Gas prices have peaked before mid-May just once in last 20 years

Gasoline prices are dropping for the second straight week, but don’t get too excited. Fuel prices have peaked before mid-May just once in the past 20 years, according to Energy Department statistics, and it hasn’t happened since 1998.

History suggests that the national average won’t peak before mid-May at the earliest.

The national average for a gallon of regular gasoline fell to $3.907, down another 2 cents since last week, according to the AAA Fuel Gauge Report. Fuel prices first began to fall in California about a month ago, although the decline has been slow. The average price for a gallon of gasoline in California is $4.221, down 4.3 cents since last week and off 13.2 cents since last month.

In 1998, the national average hit its high for the year on Jan. 12th, at $1.094 a gallon, according to the Energy Department. Since then, the peak hasn’t been reached before May 14th. More than half of the time over the past 20 years, gasoline prices have peaked between mid-May and Labor Day, according to Energy Department records.


Gasoline prices tend to rise in May as demand also climbs just before the traditional start of the summer driving season, on the Memorial Day holiday weekend. That’s according to John Kilduff, founding partner of the New York Investment group Again Capital.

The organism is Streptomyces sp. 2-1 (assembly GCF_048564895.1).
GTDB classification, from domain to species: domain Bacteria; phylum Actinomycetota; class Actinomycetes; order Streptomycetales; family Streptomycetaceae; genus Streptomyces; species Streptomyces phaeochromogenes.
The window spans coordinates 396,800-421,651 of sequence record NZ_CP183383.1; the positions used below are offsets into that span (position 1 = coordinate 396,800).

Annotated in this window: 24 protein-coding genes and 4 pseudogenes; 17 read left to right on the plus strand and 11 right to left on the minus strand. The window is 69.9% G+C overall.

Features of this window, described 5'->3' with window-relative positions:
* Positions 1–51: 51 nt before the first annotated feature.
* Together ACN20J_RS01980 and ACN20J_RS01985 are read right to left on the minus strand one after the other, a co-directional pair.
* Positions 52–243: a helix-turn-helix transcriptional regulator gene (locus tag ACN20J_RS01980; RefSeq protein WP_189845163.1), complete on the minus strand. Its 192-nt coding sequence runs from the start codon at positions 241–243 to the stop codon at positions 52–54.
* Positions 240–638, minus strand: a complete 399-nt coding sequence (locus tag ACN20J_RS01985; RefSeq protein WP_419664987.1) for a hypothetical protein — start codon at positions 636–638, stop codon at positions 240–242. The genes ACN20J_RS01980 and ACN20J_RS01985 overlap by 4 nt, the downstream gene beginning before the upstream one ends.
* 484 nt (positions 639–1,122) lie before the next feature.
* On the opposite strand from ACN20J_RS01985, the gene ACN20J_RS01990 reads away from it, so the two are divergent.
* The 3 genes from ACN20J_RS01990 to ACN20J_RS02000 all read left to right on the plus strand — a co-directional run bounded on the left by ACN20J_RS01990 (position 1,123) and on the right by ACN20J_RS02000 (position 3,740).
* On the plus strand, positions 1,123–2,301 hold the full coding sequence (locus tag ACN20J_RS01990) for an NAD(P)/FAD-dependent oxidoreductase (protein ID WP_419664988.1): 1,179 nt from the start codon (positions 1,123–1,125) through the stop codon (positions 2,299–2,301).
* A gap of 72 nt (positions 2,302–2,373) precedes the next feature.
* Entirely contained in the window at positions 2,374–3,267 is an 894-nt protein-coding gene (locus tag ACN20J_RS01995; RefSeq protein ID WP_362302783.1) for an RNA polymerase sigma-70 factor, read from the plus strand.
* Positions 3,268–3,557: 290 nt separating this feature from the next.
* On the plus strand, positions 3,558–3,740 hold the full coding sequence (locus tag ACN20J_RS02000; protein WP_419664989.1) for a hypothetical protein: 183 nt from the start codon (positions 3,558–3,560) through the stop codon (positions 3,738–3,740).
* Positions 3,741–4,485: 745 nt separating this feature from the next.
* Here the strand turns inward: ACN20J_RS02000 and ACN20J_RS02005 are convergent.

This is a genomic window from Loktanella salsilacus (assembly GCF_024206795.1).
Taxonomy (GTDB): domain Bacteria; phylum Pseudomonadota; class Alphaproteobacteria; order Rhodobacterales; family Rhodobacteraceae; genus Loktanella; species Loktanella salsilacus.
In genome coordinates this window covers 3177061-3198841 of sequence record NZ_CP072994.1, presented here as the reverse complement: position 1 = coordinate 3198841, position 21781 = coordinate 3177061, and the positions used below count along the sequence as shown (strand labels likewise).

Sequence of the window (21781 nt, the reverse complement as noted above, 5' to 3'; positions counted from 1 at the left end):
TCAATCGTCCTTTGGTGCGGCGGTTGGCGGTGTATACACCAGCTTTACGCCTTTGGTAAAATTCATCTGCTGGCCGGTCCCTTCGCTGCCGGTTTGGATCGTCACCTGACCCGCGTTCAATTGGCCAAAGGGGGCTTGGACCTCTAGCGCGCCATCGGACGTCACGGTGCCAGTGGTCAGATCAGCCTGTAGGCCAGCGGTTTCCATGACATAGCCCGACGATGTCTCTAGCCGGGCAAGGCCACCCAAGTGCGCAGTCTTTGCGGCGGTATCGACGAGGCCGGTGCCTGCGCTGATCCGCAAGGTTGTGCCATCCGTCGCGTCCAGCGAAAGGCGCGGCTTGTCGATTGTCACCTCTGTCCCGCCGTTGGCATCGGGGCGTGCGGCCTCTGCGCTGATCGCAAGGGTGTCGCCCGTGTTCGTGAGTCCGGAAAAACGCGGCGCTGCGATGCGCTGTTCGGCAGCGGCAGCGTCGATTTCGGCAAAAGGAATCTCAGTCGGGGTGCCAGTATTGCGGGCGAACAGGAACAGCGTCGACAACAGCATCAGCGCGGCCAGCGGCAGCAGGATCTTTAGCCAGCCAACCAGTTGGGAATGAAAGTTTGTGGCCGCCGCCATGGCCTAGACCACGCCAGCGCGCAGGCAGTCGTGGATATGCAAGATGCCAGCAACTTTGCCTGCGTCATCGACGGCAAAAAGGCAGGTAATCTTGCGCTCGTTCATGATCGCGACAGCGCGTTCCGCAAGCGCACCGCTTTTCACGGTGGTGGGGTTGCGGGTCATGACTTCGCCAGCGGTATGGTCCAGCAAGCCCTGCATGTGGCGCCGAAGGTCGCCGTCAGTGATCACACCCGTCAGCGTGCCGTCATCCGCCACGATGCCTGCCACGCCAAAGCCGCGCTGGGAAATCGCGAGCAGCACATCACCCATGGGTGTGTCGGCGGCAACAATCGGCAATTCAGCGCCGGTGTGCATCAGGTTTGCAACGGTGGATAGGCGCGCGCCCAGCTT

Part of the driving force for higher prices in May, Kilduff added, is speculation over whether summer gasoline supplies will be sufficient. Over the past several years, Kilduff added, “prices have tended to peak in May and then they fall throughout the summer.”

Phil Flynn, an analyst for PFGBest Research in Chicago, said that gasoline prices usually peaked around the July 4th holiday, until 1995, when the federal government mandated more expensive and cleaner burning summer-blend gasoline.

“The switchover from cheaper winter blends to summer blends is usually over by the beginning of May, and that’s one reason why prices tend to rise in May,” Flynn said.


Another observer, senior petroleum analyst Patrick DeHaan, said that the next few weeks would be difficult to predict.

“The only thing I remain sure of with gasoline prices is that things will remain quite volatile the next four to six weeks,” DeHaan said. “Last week we saw a refinery fire on the West Coast drive up prices instantaneously. It’s these events, the unforeseeable reaction, that gives me reason to say that prices may continue to swing upward and down.”


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